Inner city

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Inner city of Zürich and Lake Zurich as seen from Käferberg

The inner city is the central area of a major city or metropolis. In the United States, the term is often a euphemism applied to the lower-income residential districts in the city centre and nearby areas. In the United States, the term has the additional connotation of impoverished black and/or Hispanic neighborhoods. Sociologists in these countries sometimes turn this euphemism into a formal designation, applying the term inner city to such residential areas rather than to geographically more central commercial districts.[citation needed]

However, the euphemism is increasingly inaccurate and irrelevant as inner city areas of American cities have undergone gentrification especially since the 1990s.[1]

Such connotations are less common in other countries, where deprived areas may be located in outlying parts of cities. For instance, in many European cities, the inner city is the most prosperous part of the metropolis, where housing is expensive and where elites and high-income individuals dwell. Poverty and crime are more associated with the distant suburbs. The Italian, Spanish, Portuguese, French and Swedish words for suburb (sobborgo, suburbio, subúrbio, banlieue and förort respectively) often have a negative connotation similar to that of the English term inner city, especially when used in the plural.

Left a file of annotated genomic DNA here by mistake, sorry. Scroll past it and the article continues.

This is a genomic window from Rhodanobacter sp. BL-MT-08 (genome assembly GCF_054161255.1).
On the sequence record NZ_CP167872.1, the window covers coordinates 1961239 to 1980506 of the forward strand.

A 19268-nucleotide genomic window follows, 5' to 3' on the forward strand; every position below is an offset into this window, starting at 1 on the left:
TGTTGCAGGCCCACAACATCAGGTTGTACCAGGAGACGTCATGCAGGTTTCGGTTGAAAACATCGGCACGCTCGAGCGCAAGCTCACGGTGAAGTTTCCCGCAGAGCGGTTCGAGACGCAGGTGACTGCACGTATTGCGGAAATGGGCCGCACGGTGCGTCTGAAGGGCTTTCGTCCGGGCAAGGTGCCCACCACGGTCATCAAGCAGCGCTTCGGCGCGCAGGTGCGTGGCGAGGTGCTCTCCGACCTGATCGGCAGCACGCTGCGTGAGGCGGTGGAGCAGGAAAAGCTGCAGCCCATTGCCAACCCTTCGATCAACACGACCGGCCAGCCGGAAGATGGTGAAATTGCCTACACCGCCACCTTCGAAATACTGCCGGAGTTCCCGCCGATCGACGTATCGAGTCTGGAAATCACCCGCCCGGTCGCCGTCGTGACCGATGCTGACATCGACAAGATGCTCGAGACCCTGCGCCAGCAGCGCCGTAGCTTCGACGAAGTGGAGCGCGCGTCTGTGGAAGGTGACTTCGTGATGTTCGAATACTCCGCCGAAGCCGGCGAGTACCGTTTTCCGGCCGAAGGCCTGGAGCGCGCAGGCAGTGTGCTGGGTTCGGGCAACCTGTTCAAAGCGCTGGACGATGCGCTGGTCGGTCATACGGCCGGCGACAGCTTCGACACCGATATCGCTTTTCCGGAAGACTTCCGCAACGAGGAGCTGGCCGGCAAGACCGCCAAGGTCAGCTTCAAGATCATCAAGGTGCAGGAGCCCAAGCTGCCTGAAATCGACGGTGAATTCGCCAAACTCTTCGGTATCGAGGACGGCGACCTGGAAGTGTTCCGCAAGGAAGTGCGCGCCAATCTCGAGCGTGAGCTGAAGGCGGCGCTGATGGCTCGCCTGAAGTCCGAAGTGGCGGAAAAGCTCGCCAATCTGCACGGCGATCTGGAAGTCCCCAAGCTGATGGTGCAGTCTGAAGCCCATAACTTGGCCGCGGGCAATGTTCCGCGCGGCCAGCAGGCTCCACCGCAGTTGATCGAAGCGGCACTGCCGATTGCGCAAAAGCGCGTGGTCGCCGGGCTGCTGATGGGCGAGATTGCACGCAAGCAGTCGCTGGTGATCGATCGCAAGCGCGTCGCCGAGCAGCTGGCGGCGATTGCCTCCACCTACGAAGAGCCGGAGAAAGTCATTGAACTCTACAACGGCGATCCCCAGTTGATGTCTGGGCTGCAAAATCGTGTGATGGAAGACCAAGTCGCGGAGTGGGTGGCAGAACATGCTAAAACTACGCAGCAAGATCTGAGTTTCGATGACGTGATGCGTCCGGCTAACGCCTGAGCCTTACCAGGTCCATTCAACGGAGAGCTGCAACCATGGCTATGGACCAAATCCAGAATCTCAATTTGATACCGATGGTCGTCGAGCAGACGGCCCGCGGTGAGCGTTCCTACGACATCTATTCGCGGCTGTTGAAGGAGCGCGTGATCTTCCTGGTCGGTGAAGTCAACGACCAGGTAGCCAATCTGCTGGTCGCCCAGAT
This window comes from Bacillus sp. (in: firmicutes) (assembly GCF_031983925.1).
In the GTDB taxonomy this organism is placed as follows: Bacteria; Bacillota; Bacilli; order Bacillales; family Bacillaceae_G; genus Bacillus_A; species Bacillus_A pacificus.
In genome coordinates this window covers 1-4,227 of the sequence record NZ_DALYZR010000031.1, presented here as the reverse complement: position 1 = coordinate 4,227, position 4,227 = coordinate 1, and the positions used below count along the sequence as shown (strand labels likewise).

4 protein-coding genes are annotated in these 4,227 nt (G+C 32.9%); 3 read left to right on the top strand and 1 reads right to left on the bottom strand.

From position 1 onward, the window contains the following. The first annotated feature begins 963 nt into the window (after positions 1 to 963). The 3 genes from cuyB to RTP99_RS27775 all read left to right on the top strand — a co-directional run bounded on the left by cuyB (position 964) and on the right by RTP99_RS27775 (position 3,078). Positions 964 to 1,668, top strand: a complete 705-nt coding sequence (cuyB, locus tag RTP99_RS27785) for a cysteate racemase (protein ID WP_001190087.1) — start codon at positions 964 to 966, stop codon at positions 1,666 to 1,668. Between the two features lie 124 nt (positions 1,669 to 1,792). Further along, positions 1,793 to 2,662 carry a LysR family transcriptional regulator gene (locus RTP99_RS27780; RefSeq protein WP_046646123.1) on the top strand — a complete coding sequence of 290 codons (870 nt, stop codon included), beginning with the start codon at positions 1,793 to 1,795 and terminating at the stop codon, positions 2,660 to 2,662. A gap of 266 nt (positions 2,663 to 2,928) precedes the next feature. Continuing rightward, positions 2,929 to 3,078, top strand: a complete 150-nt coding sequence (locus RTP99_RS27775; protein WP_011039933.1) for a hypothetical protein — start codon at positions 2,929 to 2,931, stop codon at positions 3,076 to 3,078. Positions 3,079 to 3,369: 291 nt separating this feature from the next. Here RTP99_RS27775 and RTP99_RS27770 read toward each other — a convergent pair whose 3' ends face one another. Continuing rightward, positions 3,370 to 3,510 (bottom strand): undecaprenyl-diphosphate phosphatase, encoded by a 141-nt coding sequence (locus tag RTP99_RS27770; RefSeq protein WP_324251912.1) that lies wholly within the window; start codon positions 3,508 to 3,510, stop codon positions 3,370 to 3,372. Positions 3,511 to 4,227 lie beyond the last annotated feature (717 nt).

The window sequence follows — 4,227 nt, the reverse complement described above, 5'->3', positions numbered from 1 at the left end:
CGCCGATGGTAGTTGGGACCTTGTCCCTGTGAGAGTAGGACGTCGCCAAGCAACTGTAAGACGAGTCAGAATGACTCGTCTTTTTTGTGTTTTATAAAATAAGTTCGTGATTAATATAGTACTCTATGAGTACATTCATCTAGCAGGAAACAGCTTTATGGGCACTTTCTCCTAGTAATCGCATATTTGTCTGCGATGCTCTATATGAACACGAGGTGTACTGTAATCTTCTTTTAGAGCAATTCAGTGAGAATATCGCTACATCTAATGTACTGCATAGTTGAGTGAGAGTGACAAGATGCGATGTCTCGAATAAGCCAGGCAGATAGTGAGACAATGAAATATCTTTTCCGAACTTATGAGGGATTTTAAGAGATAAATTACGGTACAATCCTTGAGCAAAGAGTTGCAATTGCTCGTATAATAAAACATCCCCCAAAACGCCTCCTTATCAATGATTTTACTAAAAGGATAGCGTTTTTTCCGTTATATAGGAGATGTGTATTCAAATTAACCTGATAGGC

The peculiar American sociological usage is rooted in the middle 20th century. When automobiles became affordable in the United States and forced busing ensued, many middle and high-income residents, who were mostly white, moved to suburbs to have larger lots and houses, and a lower crime rate. The loss of population and affluent taxpayers caused many inner city communities to fall into urban decay. Late in the century, many such areas underwent gentrification, especially in the Northeast and West coast, depriving them of the "inner city" label despite their unchanged location.

Regardless of their degree of prosperity, city areas that are literally more central tend to have higher population densities than outer suburbs, with more of the population living inside multi-floored townhouses and apartment buildings.

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Further reading[edit]

  • Harrison, P. (1985) Inside the Inner City: Life Under the Cutting Edge. Penguin: Harmondsworth. This book takes Hackney, London as a case study of inner city urban deprivation.